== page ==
Some of the 24 family members arrested on the October raid were released on insufficient evidence, such as Lynette "Squeaky" Fromme and Sandy Good.  But the others including Manson remained in the Independence jail while the Los Angeles police tried to fit the pieces of the murders together.  So many times Millie heard the officers talking about how they couldn't let the statute of limitations run out on the stolen dune buggy charge, just in case Manson got off on the Tate-LaBianca murders.

Even though the case would be sensational later as the connections were slowly made, Millie says other small incidents caught her attention more.  Once an F.B.I. agent was showing her how he drew his gun from the holster.  "It was hard to type because they'd be showing the fastest way to draw a gun," she says with a laugh.  "They'd be down on their knees showing how to hold a gun steady."

She remembers different episodes of the case before anyone knew how important it would become: when the suspects had their Miranda jail rights read to them in jail when the father of one visited them in the office and wore a necklace of flowers.  Millie thought, "No wonder they are the way they are..."  I was very biased back then, very straight laced myself," she grins and admits freely.

But so much of the usual business kept her busy that she was distracted from the case.  She still typed reports, subpoenas, writs, took dictation and notes when the D.A. investigators questioned the suspects, wrote the state and even Scotland Yard and Interpol.  "It was exciting but at the time I didn't realize the magnitude of it, " Millie recalls.  But she vividly recalls being left to watch the babies and Sandy and Squeaky once.  A baby dropped its pacifier on the floor, so the girls asked Millie to wash it.  "I thought it would take 10 seconds to go and wash it because the baby had started crying," Millie recalls, "And when I got back, they were going through the files."  Resourcefully enough, Millie just went over and sat on the folders they were looking through.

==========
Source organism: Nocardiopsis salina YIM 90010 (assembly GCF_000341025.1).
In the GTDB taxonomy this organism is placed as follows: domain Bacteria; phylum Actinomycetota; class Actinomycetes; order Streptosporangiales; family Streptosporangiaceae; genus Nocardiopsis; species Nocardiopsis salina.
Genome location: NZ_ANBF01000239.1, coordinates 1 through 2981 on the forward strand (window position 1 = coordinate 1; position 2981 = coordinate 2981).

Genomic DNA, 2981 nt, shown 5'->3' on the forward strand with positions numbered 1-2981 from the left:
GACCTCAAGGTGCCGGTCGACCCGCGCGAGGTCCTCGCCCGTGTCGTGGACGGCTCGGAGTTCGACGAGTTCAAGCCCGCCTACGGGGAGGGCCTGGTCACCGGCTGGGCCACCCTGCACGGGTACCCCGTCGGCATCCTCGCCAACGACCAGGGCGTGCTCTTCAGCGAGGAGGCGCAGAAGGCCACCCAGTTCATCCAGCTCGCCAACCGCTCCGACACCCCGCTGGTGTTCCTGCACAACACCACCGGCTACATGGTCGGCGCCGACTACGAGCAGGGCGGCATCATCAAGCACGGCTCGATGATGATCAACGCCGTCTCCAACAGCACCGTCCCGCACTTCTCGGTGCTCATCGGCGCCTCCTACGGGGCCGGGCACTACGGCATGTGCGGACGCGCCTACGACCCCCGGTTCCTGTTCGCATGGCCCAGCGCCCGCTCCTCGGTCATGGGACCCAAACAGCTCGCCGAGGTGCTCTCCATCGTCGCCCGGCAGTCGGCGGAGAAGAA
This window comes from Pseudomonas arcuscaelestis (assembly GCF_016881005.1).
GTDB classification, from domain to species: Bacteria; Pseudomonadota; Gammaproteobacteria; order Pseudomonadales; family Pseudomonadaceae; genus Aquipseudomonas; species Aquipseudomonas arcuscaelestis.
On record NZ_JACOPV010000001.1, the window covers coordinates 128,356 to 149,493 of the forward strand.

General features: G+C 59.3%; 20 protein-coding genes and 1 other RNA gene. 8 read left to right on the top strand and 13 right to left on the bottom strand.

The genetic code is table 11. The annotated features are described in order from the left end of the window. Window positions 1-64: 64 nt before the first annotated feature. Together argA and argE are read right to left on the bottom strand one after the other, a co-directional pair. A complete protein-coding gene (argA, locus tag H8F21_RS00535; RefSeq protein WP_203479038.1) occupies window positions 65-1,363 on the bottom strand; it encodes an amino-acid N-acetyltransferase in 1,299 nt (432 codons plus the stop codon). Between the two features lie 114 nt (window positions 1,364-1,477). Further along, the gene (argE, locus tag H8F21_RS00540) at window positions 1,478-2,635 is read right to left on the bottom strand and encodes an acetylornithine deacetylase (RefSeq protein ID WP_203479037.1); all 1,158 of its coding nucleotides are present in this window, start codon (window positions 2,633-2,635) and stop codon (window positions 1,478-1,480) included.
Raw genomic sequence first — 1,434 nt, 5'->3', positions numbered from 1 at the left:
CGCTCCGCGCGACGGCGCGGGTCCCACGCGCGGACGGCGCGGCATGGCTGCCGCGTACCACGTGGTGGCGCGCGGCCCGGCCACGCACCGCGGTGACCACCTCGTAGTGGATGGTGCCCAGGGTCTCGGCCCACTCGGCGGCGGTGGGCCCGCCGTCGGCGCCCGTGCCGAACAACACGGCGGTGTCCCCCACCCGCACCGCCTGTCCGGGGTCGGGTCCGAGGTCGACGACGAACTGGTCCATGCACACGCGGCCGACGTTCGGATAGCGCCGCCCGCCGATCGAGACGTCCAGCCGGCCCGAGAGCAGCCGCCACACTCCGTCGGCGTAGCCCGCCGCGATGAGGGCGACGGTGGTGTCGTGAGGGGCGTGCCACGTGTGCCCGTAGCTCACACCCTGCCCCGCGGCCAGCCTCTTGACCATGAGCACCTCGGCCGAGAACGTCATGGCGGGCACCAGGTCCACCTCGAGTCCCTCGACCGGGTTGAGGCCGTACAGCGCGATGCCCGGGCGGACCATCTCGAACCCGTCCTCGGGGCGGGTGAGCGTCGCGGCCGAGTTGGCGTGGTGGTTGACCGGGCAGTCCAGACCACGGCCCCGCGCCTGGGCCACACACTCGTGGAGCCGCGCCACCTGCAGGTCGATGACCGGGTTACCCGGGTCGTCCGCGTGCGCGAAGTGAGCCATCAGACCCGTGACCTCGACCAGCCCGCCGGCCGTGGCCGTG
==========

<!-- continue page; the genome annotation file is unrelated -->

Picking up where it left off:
Of course, she doesn't forget Manson himself who she saw about five times, walking into the Independence courtroom just down the hall from the D.A.'s office.  He had tiny pupils, so his eyes appeared almost totally white, and wore a long unkempt beard.  He had been chained at his wrists and shackled at his ankles so that he shuffled looking small and frail.  "Usually they don't shackle the legs of a prisoner and that's what made such an impression on my mind.,"  Millie says.  "It's kind of shocking to be close to someone shackled and chained."

In Los Angeles, a rumor was going around that family members were going to Independence to either bail Manson out or shoot him out of prison.

The D.A. Frank Fowles, sent his wife, Cathy, out of the county and the Assistant D.A., Buck Gibbons, bought a German Shepard to guard his house.  Millie's husband taught her how to shoot a 30-06 which they kept in the bedroom.  Millie remembers it coolly but says she was "surprised" when the attorney's wives were sent away.

As Vincent Bugliosi, the Los Angeles District Attorney prosecuting the Tate-LaBianca cases reports, a lot of reporters showed up in Independence that holiday weekend but no bail money and no escape attempt.

While Manson was in jail, Squeaky and Sandy stayed in a motel in Independence and loitered around the corner park near the jail.  Millie says the high school kids were especially attracted to the two girls and they would "talk to anyone who would listen."  Millie had to warn her own children to stay away from the Manson girls, although she let them have three days off school to attend the court hearings.

"There was an awful lot of publicity and I think some glory was being attached to them," Millie says seriously.  "I wanted them to see the real side, that there's no glory."  My son said he was glad he had the chance to see him, but there was a lot of irate people who thought the school shouldn't have let the kids out," Millie says.  She wrote a note specifically so her children could be excused from school.

On December 9, 1969, Manson, Linda Kasabian, Patricia Krenwinkel, Susan Atkins, Leslie Van Houten and Charles Watson were charged with murder and conspiracy to commit murder by the Los Angeles County grand jury.  They were transferred to Los Angeles leaving Independence in peace.

But discoveries in the case continued and in one final way, Millie became involved in the case even more.  A friend who worked in the motel where Squeaky and Sandy had stayed called her saying she had found letters in the girl's room.  Millie's friend thought of selling them to the Los Angeles Times, but Millie convinced her to turn them over to Fowles.  The investigators were interested in the letters enough to want Millie to photocopy them.